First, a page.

Kipling thought it a test of manhood if you could keep your head while others all about you are losing theirs. On the other hand, you just may not understand the situation. Which is the message I keep getting from my more disheartened, and often enough unemployed, colleagues in the editorial writing business.
Newspapers may have survived many a crisis, but we're regularly told that this one is different. This crisis is not only economic but cultural, technological, generational and, well, insurmountable. Think end times. The crux of the matter: We're just not going to be able to compete with the Internet.
I think I've heard something like this before. We weren't going to be able to compete with television, either. And before that, radio.
And maybe, before that, we'd never keep up with the town crier, either. That's when newspapers were the new medium.
My instant reaction to these prophets of doom is much like Mark Twain's when his obituary was mistakenly published: "Reports of my death are greatly exaggerated." So, I have to believe, are reports of the imminent death of the American newspaper.
Newspapers may not survive in their present form, just as hot lead gave way to cold type, and typewriters to word processors, but no other medium can provide what a newspaper does: a constant compendium of news, opinion, advertising, entertainment, editorial quirks and miscellaneous tidbits, all organized by someone exercising at least some minimal judgment.
Rather than have all that sliced and diced and scattered over innumerable Web sites in no particular order. Or, on the other hand, all too carefully organized to fit some ideological agenda.
There is some intangible but irreplaceable quality about any well-rooted newspaper of long standing: a sense of place, of tradition, of community. It's not just the feel of print-on-paper, however sentimental we wax about it, but what the print says and how it says it.
We grow attached to our newspaper. If it's "my country, right or wrong," it's also "my newspaper, good or bad." We come to know both its sterling qualities and glaring faults, where to look for each, what to hunt for and what to skip. What would life be without being able to complain about the paper?
There's hope even in these dire days for the newspaper industry: If examples of the art, craft and business of daily journalism are now biting the dust all around us, their successors are already forming.
A little historical perspective in these matters might help. Jack Shafer provided some of it in an (online) edition of Slate the other day when he reviewed the Great Newspaper Crackup of 1918, which saw the Boston Journal, Cleveland Leader, New York Press and Boston Traveler publish their last editions.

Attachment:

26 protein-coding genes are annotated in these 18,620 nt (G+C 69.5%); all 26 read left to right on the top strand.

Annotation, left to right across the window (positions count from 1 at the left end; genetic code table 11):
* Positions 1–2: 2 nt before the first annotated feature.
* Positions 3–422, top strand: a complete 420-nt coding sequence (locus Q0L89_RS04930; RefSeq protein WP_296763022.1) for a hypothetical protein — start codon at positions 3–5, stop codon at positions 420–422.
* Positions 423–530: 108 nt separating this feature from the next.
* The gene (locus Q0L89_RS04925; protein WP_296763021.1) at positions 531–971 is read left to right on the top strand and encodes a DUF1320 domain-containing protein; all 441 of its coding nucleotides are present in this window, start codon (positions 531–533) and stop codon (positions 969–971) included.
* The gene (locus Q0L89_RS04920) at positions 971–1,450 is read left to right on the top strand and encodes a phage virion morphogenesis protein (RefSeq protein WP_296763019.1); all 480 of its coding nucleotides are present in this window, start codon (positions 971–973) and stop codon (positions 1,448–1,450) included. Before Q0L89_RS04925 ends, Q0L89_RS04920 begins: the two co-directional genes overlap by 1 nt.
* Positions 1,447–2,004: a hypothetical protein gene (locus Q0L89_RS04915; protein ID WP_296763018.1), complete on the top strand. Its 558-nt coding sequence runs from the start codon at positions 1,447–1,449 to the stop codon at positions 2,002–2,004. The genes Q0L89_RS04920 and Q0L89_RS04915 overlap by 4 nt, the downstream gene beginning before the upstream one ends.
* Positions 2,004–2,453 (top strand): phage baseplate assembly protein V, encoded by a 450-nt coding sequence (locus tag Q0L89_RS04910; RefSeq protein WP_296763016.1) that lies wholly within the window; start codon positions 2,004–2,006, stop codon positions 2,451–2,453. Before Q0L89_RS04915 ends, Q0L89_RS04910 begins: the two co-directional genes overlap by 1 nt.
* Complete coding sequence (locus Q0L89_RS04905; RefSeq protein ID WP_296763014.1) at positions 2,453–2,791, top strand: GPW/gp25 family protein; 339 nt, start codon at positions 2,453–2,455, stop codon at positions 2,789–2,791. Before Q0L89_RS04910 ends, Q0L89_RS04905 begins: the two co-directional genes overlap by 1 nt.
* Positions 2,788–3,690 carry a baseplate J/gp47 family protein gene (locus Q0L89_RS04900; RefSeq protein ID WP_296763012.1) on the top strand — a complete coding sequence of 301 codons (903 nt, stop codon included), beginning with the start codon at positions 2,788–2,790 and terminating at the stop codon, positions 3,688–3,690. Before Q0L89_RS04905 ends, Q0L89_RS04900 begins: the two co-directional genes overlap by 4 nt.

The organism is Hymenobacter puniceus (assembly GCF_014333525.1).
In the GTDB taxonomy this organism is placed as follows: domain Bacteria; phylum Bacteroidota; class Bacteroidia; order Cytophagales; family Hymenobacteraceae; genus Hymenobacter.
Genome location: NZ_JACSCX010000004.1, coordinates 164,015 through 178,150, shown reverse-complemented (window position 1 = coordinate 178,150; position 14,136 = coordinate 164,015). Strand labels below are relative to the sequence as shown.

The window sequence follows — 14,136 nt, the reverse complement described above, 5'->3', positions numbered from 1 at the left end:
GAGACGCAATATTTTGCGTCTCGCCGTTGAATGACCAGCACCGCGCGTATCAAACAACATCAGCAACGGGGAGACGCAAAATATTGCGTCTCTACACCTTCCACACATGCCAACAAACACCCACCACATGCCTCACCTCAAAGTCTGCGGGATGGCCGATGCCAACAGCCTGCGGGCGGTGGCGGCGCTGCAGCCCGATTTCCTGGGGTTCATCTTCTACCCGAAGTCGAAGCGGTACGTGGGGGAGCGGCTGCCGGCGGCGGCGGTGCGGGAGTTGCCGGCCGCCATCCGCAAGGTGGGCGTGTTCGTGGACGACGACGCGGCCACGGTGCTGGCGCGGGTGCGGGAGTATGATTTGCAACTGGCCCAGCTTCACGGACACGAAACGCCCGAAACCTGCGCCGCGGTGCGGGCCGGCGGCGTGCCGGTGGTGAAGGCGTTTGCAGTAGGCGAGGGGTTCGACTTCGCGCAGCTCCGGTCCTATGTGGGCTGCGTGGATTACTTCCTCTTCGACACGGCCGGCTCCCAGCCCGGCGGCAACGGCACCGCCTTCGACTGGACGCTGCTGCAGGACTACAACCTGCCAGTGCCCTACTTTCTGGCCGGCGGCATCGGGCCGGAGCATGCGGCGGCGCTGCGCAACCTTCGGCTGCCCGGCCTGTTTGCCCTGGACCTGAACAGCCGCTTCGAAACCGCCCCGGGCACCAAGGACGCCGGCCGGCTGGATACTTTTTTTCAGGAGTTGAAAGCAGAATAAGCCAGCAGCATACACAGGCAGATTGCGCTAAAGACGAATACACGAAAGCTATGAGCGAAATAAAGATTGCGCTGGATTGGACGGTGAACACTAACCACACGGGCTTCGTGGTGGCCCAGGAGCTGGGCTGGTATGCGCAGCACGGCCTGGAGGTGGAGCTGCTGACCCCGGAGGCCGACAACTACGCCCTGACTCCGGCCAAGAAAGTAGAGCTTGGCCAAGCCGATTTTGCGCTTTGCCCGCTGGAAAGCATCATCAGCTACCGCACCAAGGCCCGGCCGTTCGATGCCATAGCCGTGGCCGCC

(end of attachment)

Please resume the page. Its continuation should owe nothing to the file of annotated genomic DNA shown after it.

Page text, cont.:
In response, Mr. Shafer notes, the blueblood critic Oswald Garrison Villard wrote an obituary for daily journalism in America in the pages of the venerable Atlantic Monthly.
Mr. Villard's dismal words "could have been lifted from recent eulogies for the shuttered Seattle Post-Intelligencer and Rocky Mountain News." For he expressed his fears not only for the future of newspapers, but for the democracy that depended on their vitality and variety. He could not have known that the best was yet to be.
We tend to forget that newspapers, like ourselves, are mortal. They come, they go, and they are succeeded by others. But every time a much-loved one dies -- or even a well-despised one -- another rises to take its place. Maybe not immediately or in the same form, but eventually and in some fashion. Where the demand is, the supply will materialize.
The technology of daily journalism may change, but not the essence of the project. Much as the Polaroid was succeeded by digital photography. Whatever the current technology, we still take family pictures. Cell phones now replace landlines, but the purpose is the same: to make contact, stay in touch, keep up.
Note that in Seattle the old Post-Intelligencer is still around, only online. Actually, there were two P-Is online last time I checked, since reporters and columnists who didn't make the official one have organized a second, freelance Web site. How long before free weeklies, community bulletins and counter-cultural broadsides begin popping up? Like grass after a forest fire.
Doesn't anybody read Schumpeter any more on capitalism as "The Process of Creative Destruction"? Innovations are its most powerful force, like cataclysms in geology. The world we know changes; it doesn't end.
Finally: Mississippi to Start Drug Testing Those Receiving Financial Aid Benefits | Heather Ginsberg